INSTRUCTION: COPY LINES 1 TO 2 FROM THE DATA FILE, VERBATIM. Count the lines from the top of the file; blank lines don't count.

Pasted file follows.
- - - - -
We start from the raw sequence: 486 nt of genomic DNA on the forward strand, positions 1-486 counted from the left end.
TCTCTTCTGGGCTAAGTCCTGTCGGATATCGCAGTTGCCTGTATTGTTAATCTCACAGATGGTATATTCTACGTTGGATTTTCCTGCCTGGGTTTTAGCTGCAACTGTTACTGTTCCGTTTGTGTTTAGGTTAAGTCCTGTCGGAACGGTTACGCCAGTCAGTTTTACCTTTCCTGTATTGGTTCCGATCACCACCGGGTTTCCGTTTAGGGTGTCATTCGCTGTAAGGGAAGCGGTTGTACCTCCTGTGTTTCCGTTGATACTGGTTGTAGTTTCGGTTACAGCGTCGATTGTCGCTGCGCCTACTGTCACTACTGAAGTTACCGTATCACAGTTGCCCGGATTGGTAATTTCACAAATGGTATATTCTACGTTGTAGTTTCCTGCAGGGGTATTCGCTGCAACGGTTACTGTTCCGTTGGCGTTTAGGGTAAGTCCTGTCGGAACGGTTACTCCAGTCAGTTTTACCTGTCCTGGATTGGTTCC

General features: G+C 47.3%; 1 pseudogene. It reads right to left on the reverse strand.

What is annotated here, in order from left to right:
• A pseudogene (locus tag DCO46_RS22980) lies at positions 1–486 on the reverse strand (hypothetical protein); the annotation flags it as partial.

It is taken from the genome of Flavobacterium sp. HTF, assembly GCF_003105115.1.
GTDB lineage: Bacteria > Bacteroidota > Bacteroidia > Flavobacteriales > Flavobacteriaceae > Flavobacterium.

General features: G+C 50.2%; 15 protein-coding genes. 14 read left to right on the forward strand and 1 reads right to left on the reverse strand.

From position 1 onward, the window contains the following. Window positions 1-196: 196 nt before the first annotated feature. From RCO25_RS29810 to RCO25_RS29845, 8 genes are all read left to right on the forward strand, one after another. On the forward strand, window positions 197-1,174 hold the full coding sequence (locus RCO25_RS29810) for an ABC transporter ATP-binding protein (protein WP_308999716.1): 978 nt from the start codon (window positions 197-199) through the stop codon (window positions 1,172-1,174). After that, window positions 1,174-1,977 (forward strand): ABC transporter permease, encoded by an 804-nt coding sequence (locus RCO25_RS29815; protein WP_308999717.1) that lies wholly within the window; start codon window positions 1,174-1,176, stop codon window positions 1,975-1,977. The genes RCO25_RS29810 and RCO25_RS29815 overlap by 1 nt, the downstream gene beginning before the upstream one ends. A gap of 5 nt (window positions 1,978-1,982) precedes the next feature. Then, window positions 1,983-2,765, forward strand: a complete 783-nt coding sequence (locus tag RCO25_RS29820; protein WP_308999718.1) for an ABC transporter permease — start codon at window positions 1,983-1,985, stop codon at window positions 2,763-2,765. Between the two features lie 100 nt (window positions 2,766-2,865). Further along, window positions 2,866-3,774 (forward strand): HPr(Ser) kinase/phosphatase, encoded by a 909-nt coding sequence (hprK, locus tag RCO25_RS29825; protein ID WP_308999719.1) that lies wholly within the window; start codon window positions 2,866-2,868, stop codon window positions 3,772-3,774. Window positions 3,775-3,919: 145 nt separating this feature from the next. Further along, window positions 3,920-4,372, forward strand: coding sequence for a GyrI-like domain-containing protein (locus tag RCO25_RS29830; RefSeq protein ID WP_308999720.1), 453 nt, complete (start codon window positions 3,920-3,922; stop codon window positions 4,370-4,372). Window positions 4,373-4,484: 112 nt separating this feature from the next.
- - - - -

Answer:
We start from the raw sequence: 486 nt of genomic DNA on the forward strand, positions 1-486 counted from the left end.
TCTCTTCTGGGCTAAGTCCTGTCGGATATCGCAGTTGCCTGTATTGTTAATCTCACAGATGGTATATTCTACGTTGGATTTTCCTGCCTGGGTTTTAGCTGCAACTGTTACTGTTCCGTTTGTGTTTAGGTTAAGTCCTGTCGGAACGGTTACGCCAGTCAGTTTTACCTTTCCTGTATTGGTTCCGATCACCACCGGGTTTCCGTTTAGGGTGTCATTCGCTGTAAGGGAAGCGGTTGTACCTCCTGTGTTTCCGTTGATACTGGTTGTAGTTTCGGTTACAGCGTCGATTGTCGCTGCGCCTACTGTCACTACTGAAGTTACCGTATCACAGTTGCCCGGATTGGTAATTTCACAAATGGTATATTCTACGTTGTAGTTTCCTGCAGGGGTATTCGCTGCAACGGTTACTGTTCCGTTGGCGTTTAGGGTAAGTCCTGTCGGAACGGTTACTCCAGTCAGTTTTACCTGTCCTGGATTGGTTCC